The Older Driver
Am Fam Physician. 2020 May 15;101(10):625-629.
An 81-year-old man came for a routine visit with his wife, who mentioned that her husband has become more forgetful, confused, and requires more assistance with his activities of daily living. She was worried about his safety and would like you to talk to him about not driving anymore. My patient was upset by the suggestion that he may no longer be fit to drive safely. How should a family physician address this?
Advancing age on its own is not a reason to stop driving. The ability to drive may enable older adults to maintain family and social interactions and to promote independence by accessing community resources, services, and volunteer opportunities.
Nevertheless, crash fatalities in people older than 65 years have increased 22% from 2008 to 2017; older age increases fatality risk and is highest among driver older than 85 years.1 Several factors influence this trend, including greater numbers of older drivers and miles driven, and older age increases fatality risk and is highest among drivers older than 85 years.2 If an accident occurs, older drivers are also more likely to sustain more serious injury than younger occupants of vehicles.
Despite the age-related increase in potential for harm associated with driving, only 7% of older adults report discussing driving safety issues with a family member.3 It is often a family member or caregiver who forces the issue by bringing it to the attention of the family physician. Table 1 describes some age-related changes that family members, caregivers, or patients might notice that might affect a person's ability to drive safely.4–10
Aging-Related Physiologic Changes That Increase the Risk for Driving-Related Harms
|Domain||Significance||Age-related changes and relevance to driving ability|
Attention is critical to driving safety. Concerns with attention include the ability to use several sensory abilities to detect, process, and take appropriate action for potential threats.
Ability to divide attention between central information (e.g., speedometer, radio controls) and information from the periphery (the road) sharply declines with age Ability to switch attention rapidly between tasks declines sharply with age Older adults are most commonly involved in crashes in situations that require integrated complex perceptual and cognitive processes (e.g., turning across traffic at intersections, merging or changing lanes on the highway)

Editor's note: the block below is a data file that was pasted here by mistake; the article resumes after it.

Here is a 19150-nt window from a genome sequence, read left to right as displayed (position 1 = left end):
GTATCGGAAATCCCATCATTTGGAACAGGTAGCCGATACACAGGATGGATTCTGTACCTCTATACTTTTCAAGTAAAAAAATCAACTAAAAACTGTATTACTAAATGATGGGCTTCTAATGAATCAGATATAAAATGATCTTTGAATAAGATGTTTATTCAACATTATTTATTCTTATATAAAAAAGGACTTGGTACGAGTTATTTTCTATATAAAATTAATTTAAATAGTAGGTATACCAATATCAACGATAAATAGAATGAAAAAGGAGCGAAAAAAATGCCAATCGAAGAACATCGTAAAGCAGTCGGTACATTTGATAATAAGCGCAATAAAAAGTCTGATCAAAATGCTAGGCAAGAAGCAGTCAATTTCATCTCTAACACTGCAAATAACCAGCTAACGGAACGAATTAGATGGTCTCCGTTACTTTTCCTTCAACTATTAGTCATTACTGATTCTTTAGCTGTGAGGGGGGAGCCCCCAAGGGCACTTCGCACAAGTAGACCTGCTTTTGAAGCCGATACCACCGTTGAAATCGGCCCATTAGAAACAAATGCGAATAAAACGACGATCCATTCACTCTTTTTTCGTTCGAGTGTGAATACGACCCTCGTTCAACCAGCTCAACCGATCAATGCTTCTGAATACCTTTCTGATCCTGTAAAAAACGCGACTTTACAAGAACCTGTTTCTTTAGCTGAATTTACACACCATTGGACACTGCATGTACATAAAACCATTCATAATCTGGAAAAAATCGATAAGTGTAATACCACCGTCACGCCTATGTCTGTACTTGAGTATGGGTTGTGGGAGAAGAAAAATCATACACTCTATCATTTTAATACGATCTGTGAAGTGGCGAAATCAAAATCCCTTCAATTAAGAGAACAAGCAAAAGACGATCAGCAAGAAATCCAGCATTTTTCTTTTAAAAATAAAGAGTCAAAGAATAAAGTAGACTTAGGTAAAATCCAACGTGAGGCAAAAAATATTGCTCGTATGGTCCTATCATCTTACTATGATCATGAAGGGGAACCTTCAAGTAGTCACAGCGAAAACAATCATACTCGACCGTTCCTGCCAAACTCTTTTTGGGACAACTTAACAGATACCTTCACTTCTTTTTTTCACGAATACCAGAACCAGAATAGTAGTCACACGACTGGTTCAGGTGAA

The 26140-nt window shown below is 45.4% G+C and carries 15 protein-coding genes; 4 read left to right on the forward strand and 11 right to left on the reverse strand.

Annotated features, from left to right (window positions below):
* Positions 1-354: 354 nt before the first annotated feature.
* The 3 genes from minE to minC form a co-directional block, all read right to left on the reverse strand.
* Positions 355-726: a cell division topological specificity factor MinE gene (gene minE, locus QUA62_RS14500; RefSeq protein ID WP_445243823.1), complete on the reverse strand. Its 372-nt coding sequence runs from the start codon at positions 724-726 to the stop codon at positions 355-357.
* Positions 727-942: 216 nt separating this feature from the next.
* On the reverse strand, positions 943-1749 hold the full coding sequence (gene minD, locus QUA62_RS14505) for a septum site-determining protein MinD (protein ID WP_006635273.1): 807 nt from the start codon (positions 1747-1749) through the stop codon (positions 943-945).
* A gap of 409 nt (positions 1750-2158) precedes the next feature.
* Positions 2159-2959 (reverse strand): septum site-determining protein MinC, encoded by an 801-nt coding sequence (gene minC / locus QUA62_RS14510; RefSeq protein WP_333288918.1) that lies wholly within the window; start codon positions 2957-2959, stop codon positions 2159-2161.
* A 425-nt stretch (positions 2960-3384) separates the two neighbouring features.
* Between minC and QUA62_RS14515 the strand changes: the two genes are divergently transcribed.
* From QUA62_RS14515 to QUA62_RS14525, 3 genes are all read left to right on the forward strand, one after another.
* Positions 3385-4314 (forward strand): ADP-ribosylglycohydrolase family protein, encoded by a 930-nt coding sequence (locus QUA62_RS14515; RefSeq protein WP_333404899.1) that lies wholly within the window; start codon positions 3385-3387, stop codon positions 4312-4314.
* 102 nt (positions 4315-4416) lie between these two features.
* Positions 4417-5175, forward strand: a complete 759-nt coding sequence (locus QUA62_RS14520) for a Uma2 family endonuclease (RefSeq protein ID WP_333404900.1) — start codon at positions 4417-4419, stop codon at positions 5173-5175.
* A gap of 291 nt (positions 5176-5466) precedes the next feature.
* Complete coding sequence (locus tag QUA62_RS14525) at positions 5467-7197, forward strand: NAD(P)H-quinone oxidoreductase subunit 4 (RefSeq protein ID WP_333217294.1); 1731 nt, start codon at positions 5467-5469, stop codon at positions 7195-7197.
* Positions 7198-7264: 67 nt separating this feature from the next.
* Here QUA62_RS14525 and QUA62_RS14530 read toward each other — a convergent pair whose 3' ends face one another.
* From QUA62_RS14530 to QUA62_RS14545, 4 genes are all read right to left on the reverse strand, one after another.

Chronic medical conditions, such as diabetes mellitus, heart disease, or stroke, are more prevalent as people age and may affect driving ability. Medications used to treat chronic and aging-related conditions may impair optimal functioning and exacerbate driving-related hazards.
Drivers who have diabetes are 1.5 times more likely to be involved in crashes where they are at fault Those with cognitive impairment are three times more likely to be involved in crashes where they are at fault Arthritis may make it difficult to perform certain actions that are essential for safe driving (e.g., head turning for parking, checking for blind spots) Dementia affects the ability to reason, remember, and perform complex actions Conditions such as stroke or Parkinson disease may contribute to slower reflexes, the ability to move certain body parts, or the ability to make complex and speedy decisions
Optimal hearing provides additional significant information (e.g., warning horns, sirens, auditory lane-changing signals, warnings of vehicles that are too close or in blind spots).
Age-related hearing loss (presbycusis) can result in reduced ability to appreciate and react to auditory signals Ability to distinguish and process important auditory signals in noisy environments decreases with age
Potentially inappropriate medication Nearly 20% of older adult drivers use medications that are known to affect or impair driving and increase the risk for crashes. Deprescribing interventions may help reduce harm and increase driving safety.
Most common potentially inappropriate medications are benzodiazepines (16.6% of the total identified), hypnotics (15.2%), antidepressants (15.2%), and first-generation antihistamines (10.5%)4 Urban, white, older drivers who are women had a higher risk of using one or more potentially inappropriate medications4
Reduction of processing speed is common with age. Safe and skilled driving requires anticipation of hazards and the ability to react appropriately.
Reduction in processing speed is associated with driving-related decisions such as taking exit turns and noticing warning or directional signs Older adults are twice as slow as younger adults in information processing operations (i.e., perceptual, cognitive, motor processing)5
Impaired vision is associated with driver discomfort, difficulty with tasks, and crash risk. Decreased visual field is ass
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Case scenarios are written to express typical situations that family physicians may encounter; authors remain anonymous. Send scenarios to firstname.lastname@example.org. Materials are edited to retain confidentiality.
This series is coordinated by Caroline Wellbery, MD, associate deputy editor.
A collection of Curbside Consultation published in AFP is available at https://www.aafp.org/afp/curbside.
Please send scenarios to Caroline Wellbery, MD, at email@example.com. Materials are edited to retain confidentiality.
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